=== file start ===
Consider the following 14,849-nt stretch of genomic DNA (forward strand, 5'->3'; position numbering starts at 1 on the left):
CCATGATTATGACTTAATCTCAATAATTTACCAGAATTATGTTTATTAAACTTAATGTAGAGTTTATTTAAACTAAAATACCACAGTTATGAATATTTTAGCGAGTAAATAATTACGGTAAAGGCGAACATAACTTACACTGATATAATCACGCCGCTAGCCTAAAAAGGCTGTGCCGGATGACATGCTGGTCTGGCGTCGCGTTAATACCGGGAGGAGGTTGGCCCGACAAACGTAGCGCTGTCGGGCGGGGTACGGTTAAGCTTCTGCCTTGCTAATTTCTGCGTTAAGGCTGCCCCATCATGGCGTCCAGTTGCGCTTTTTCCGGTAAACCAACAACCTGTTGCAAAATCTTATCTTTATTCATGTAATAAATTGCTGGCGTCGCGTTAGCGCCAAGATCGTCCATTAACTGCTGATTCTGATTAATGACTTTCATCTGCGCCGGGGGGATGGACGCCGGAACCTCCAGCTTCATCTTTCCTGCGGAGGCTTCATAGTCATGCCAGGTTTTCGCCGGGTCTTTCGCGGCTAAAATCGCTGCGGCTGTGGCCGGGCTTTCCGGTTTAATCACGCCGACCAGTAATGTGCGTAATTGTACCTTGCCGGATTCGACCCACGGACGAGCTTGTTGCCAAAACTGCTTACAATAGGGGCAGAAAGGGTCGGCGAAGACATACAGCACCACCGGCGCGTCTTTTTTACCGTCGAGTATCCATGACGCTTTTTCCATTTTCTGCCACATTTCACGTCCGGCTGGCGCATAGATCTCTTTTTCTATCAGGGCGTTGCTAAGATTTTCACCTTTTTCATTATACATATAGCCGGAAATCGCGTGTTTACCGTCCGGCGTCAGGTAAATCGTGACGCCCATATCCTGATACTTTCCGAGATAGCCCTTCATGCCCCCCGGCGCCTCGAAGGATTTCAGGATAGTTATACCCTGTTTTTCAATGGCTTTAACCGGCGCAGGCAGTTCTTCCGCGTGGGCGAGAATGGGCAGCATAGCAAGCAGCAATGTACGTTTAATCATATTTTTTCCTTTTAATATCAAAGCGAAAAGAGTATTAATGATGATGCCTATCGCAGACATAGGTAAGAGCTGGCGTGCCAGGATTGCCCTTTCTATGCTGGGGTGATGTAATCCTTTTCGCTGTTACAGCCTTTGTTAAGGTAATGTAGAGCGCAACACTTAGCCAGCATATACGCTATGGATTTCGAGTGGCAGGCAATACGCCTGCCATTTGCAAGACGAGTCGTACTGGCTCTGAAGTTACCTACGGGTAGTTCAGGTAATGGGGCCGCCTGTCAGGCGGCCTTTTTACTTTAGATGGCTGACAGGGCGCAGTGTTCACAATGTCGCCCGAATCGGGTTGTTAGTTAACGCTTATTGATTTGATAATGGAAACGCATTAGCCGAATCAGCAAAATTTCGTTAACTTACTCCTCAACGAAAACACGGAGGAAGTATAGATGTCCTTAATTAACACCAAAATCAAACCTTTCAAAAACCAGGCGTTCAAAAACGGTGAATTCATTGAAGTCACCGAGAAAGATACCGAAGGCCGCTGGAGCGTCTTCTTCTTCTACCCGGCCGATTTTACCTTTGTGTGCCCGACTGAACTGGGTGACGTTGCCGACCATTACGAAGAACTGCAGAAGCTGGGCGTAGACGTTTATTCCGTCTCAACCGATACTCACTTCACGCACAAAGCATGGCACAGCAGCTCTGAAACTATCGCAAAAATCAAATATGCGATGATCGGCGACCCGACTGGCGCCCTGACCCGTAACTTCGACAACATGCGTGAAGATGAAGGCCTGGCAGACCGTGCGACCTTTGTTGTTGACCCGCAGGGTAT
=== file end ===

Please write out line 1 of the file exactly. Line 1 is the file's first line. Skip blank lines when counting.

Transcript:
Consider the following 14,849-nt stretch of genomic DNA (forward strand, 5'->3'; position numbering starts at 1 on the left):